Paying women less than men or denying benefits and rights to LGBT workers are blatant examples for workplace discrimination, but those are not the only instances of prejudice and stereotyping that affect workers.
Oftentimes, employees experience discrimination that is imperceptible and unintentional.
Such instances are examples of subtle discrimination, which is a subject of ongoing research for Business School Associate Professor of Management Modupe Akinola.
“Subtle discrimination can manifest in many ways. For instance, in different social networks between minorities versus non-minorities,” Akinola says. “It’s not that people are always blatantly trying to discriminate; it is that traditional systems that help one progress in an organization have been developed for certain groups of people, namely those in the majority, and often exclude others.”
Akinola, along with Ashleigh Shelby Rosette of the Fuqua School of Business at Duke University and Anyi Ma, a PhD candidate at the Fuqua School, collaborated on a chapter on the topic titled, “Subtle Discrimination in the Workplace: Individual-Level Factors and Processes” to the The Oxford Handbook of Workplace Discrimination which was published in 2018 by Oxford University Press.
Akinola says that although she does not normally write book chapters, several of her colleagues wanted to capture the notion that discrimination is persistent and a handbook was a great way to increase exposure of the latest research.
“There is a growing interest for scholars who study diversity, discrimination, and bias to have one compendium of research findings for people to really understand some of the unique forces that are at play when it comes to creating more diverse organizations,” she added.
In the chapter Akinola details the results of experiments which test the hypothesis that White co-workers tend to be more lenient with feedback and criticism toward their minority colleagues relative to their White colleagues. She notes that evaluators’ desire to appear egalitarian can also prove to be a difficulty for minorities in the workplace.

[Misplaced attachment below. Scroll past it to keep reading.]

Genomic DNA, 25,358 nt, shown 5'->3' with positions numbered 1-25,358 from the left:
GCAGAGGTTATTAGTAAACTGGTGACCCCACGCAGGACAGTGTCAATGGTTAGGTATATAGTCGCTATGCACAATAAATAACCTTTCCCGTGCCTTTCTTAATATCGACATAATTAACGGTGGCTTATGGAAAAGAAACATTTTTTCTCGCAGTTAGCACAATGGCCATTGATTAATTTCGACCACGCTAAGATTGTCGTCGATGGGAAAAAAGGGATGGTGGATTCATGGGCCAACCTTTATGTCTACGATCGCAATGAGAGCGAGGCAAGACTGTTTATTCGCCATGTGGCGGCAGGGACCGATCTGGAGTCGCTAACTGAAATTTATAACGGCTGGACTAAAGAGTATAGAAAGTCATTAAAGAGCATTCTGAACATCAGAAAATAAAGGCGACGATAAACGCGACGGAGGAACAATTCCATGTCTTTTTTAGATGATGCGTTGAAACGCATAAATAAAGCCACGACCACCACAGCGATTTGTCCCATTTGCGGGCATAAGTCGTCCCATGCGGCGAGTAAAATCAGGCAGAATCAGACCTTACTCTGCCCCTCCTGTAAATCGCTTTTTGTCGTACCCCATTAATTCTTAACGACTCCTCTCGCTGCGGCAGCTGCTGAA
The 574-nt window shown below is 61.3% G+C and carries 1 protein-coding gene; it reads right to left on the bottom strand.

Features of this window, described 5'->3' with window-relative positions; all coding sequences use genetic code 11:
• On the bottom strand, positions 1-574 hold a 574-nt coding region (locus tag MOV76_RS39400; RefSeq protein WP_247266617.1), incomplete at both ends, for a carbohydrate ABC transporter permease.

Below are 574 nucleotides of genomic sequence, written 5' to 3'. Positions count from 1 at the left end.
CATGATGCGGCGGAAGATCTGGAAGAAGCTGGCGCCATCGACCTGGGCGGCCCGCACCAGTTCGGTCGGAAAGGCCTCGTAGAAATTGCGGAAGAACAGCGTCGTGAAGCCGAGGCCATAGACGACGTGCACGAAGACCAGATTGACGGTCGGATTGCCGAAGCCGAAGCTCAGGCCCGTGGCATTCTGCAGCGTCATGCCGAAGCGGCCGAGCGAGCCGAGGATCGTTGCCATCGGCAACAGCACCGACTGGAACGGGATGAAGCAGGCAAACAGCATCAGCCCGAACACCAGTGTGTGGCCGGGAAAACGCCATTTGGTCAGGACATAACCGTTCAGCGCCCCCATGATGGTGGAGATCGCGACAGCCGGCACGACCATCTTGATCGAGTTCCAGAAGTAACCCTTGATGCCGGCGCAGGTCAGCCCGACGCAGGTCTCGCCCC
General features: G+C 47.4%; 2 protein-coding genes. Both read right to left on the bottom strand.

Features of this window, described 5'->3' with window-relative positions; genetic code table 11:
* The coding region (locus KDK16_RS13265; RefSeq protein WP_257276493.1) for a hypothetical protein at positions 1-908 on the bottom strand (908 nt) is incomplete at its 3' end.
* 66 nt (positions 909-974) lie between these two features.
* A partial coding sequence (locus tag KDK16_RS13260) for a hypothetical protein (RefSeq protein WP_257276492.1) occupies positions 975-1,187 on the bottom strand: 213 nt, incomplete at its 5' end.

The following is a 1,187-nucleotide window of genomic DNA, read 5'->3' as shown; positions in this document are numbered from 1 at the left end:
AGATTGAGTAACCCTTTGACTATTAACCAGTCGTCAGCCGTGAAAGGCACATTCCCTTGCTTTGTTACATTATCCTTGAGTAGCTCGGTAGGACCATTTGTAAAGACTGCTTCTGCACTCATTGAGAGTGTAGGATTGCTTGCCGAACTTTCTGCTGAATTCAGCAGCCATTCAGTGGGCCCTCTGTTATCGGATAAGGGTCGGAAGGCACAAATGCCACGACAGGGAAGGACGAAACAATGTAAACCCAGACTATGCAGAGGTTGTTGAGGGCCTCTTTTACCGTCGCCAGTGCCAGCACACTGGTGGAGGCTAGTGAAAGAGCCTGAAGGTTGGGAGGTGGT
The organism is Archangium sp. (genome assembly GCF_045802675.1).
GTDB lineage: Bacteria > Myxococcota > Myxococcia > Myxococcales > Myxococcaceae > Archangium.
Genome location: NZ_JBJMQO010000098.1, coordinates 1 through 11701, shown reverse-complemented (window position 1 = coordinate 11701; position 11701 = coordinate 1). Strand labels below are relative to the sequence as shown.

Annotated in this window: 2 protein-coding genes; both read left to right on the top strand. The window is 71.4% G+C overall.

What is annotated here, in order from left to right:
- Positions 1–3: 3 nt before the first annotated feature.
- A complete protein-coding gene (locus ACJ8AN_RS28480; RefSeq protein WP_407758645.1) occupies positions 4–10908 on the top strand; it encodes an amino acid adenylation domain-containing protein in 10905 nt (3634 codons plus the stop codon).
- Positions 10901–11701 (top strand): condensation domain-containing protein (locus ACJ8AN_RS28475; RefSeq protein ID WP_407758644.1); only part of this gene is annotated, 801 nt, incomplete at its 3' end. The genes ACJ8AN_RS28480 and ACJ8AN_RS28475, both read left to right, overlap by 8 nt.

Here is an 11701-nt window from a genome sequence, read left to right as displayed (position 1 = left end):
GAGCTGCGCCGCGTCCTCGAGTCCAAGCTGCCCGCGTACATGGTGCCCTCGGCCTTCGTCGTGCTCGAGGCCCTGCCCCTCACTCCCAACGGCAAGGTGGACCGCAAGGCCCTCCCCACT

Akinola also notes research which shows that subtle discrimination can occur during the hiring process. She writes that various occupations and industries demonstrated prejudice against candidates with a “Black-sounding names (e.g. Lakisha, Jamal)” instead favoring those with “White-sounding names (e.g. Emily, Greg).” Akinola goes on to say that subtle discrimination in hiring “extends beyond race to other social categories including gender, sexual orientation, obesity and pregnancy.”
According to Akinola, subtle discrimination may persist once a candidate has been hired and is subjected to what researchers call “pathway processes,”– the various processes that help or hinder one from advancing in an organization, such as feedback processes, mentorship, and social network development.
Akinola says that social networks are the “conduits through which you get access to information and opportunities” and what often serves as the foundation of these social networks and relationship development is similarity. In workplaces without a high degree of diversity, with very few women and minorities in senior positions, having seemingly few commonalities with those around you can be an obstacle for minorities and women.
“It can be harder for a woman or a person of color to break into a social network and develop the types of relationships that a male or non-minority can develop, which has implications for career advancement,” Akinola says.
Akinola, who works with companies to ensure they have fair systems and processes in place for all, says many firms have been interested in “how to create psychologically safe environments where people feel comfortable getting to know each other formally and informally, appreciating and valuing differences, and learning to give and receive feedback in an open manner.”
Still, Akinola says there is plenty to be done not only to raise awareness of subtle discrimination, but to prevent it from entering firms’ review processes for new hires and existing employees. This work is also in service of a larger and vital overall purpose.
“The ultimate goal is to make sure there is greater representation of women and minorities in the top levels in organizations, and to make ensure everyone can bring their full selves to work” Akinola says.
Read the original piece on Columbia Business School’s Ideas and Insights blog.
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